Mild spoilers abound, but nothing that would ruin a first watch of the show.
I haven't read any interviews with creator Sarah Lampert (or her all-female creative team) about how she came up with the idea of "Ginny & Georgia" but in my mind, it was crafted as an edgy reboot of "Gilmore Girls." It's like Lampert said, "Fuck this show and its dysfunction cloaked in coziness. I'm going to create my own twisted version where problems are real and easy solutions nonexistent." And it occasionally works! There are certain parts of the show that I loved — like Ginny's (Antonia Gentry) character development and pretty much everything involving Maxine (Sara Waisglass) and Ellen (Jennifer Robertson) — but as a contained television season, it's a little disjointed.
The need to be a "Gilmore Girls" antithesis stifles creativity and results in a show that is trying to do too many things simultaneously. The plot is eerily similar. Georgia (Brianne Howey), a single mom, moves to a small town to make a life for herself and her children, Ginny and Austin (Diesel La Torraca). Along the way, she becomes friends with the locals and forges a flirty, antagonistic relationship with Joe (Raymond Ablack), a local restaurant owner. Although Joe clearly likes her, Georgia is too busy eyeing up the boring mayor (Scott Porter) and having a reignited affair with Ginny's dad, Zion (Nathan Mitchell), to see him as anything more than a friend. As Georgia acclimates to small town life, fifteen-year-old Ginny does the same. She becomes fast friends with Max, her next-door neighbor, and forges a deep (secret) connection with Max's brother, Marcus (Felix Mallard). Eventually, she dates a nice, boring guy named Hunter (Mason Temple) who treats her well but has little discernible personality.
I normally hate comparisons like this because they feel so reductive, but "Ginny & Georgia" actively invites them with such force that they are impossible to ignore. Most characters in Wellsbury have direct Stars Hollow equivalents:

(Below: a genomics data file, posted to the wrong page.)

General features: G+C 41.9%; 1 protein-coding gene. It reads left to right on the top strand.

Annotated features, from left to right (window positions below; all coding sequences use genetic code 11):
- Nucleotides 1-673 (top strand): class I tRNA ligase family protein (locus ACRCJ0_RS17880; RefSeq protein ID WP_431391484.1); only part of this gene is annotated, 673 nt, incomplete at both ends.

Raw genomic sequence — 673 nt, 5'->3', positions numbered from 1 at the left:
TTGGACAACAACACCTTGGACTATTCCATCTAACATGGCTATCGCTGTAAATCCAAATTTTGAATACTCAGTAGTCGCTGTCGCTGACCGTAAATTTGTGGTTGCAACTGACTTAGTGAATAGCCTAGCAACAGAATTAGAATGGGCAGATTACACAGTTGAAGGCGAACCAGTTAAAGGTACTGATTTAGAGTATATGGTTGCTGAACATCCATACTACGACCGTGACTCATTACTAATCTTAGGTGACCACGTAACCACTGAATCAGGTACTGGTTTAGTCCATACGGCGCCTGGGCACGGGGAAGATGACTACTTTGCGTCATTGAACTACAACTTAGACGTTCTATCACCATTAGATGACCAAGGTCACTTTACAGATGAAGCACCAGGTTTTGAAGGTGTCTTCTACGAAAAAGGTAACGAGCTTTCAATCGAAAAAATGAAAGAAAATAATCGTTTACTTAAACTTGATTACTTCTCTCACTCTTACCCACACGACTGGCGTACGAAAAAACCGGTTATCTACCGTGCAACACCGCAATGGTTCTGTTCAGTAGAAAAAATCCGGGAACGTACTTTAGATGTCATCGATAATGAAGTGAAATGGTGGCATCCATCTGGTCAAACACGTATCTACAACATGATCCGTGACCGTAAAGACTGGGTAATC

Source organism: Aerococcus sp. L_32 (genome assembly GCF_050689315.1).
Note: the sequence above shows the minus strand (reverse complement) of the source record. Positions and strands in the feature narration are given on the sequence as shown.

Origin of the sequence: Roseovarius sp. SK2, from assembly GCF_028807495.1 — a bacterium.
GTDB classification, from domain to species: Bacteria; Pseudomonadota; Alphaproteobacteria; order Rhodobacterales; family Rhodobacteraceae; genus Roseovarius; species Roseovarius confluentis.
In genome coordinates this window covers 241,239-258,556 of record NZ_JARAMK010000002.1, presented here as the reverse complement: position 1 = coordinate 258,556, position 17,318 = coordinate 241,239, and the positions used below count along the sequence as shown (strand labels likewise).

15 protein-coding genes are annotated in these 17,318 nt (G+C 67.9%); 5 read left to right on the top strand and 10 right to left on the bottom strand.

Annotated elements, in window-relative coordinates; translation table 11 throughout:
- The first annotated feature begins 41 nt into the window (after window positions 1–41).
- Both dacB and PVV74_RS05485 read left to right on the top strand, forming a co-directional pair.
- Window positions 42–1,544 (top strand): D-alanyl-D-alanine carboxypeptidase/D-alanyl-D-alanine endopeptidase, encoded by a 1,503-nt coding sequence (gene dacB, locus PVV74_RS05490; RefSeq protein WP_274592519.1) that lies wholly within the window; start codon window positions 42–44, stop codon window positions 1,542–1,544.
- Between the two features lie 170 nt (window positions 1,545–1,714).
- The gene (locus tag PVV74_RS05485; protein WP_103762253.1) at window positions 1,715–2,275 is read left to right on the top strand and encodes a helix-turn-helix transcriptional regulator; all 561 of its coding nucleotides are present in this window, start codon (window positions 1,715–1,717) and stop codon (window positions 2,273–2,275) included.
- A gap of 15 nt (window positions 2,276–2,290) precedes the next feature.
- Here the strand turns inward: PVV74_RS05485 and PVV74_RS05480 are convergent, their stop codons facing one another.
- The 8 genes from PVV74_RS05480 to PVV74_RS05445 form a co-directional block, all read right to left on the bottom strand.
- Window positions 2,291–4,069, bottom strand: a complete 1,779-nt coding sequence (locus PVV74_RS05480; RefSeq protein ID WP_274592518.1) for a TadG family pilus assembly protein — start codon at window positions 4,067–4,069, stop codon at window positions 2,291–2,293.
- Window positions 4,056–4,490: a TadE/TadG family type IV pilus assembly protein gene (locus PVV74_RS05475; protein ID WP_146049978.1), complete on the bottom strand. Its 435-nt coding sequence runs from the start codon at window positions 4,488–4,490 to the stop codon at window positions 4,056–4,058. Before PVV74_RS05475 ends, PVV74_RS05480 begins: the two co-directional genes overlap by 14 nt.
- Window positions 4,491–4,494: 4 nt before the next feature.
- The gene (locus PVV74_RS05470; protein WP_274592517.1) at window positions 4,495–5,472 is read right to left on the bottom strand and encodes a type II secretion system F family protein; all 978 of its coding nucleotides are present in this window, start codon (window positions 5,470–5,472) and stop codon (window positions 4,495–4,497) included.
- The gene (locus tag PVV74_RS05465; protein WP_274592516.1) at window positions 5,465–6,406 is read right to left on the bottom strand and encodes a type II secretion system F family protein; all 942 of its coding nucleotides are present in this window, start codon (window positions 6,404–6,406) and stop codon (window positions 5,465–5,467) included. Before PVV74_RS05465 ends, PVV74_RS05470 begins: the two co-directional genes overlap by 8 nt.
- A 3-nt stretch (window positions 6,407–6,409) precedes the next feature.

- Georgia is Lorelai
- Ginny is Rory
- Marcus is Jess
- Hunter is Dean
- Max is an amalgamation of Lane and Paris
- Abby (Katie Douglas) and Norah (Chelsea Clark) are Madeline and Louise
- Mayor Paul could really be any of Lorelai's previous boyfriends, but is probably closest to Max
- Joe is Luke, and the Blue Farm Cafe is the diner (but with alcohol)
- Zion is Christopher, complete with motorcycle
- Ellen is Sookie
- Nick (Dan Beirne) is Michel
None of these callouts are even questionable. If Lampert tried to tell me that Joe wasn't the show's de facto Luke Danes, I would hit her with a "Sure, Jan" scoff. You'll notice, however, that Emily and Richard dupes are absent, and that's because there are some key differences between this show and "Gilmore Girls." For one, Georgia does not come from a wealthy, pedigreed family. There is no backstory about the boundless opportunity that she's shirked in favor of independence. Instead, Georgia's past is overtly darker. Extended flashbacks, handled clumsily, explain her selfish behavior. Georgia's stakes are much higher than Lorelai's because she has significant issues and no mountain of family money to cushion her fall, but they never feel especially weighty.
The writers desperately want us to see that bad things have happened to Georgia, but it's unclear how that knowledge is supposed to contribute to the interpretation of her current behavior. Does past abuse make her actions excusable? Inexcusable but understandable? The point of view is never clear. It doesn't help that Georgia, replete with fake ass southern accent, feels like a character plucked from Ryan Murphy's universe and awkwardly deposited into this show. I kept expecting her to laugh maniacally in someone's face and was disappointed when it never happened. I appreciate the idea of her — a mom with baggage who tries (and fails) to make good decisions for her kids —but the execution is all wrong.
While I felt uninvested in all Georgia storylines, the one that actually pissed me off involves Joe. He's a peripheral character until late in the season when a flashback reveals that he and Georgia briefly met each other as teens, and that his comments were the catalyst for her eventual move to Wellsbury. This once again feels like a desperate attempt to draw more quick parallels to "Gilmore Girls" without doing the necessary character and plot development work. One lame flashback isn't enough to elevate Joe to Luke Danes territory. Say what you will about "Gilmore Girls," but the show spent time crafting the relationship between Luke and Lorelai over many seasons. There was always strong will-they-won't-they energy, but not apropos of nothing.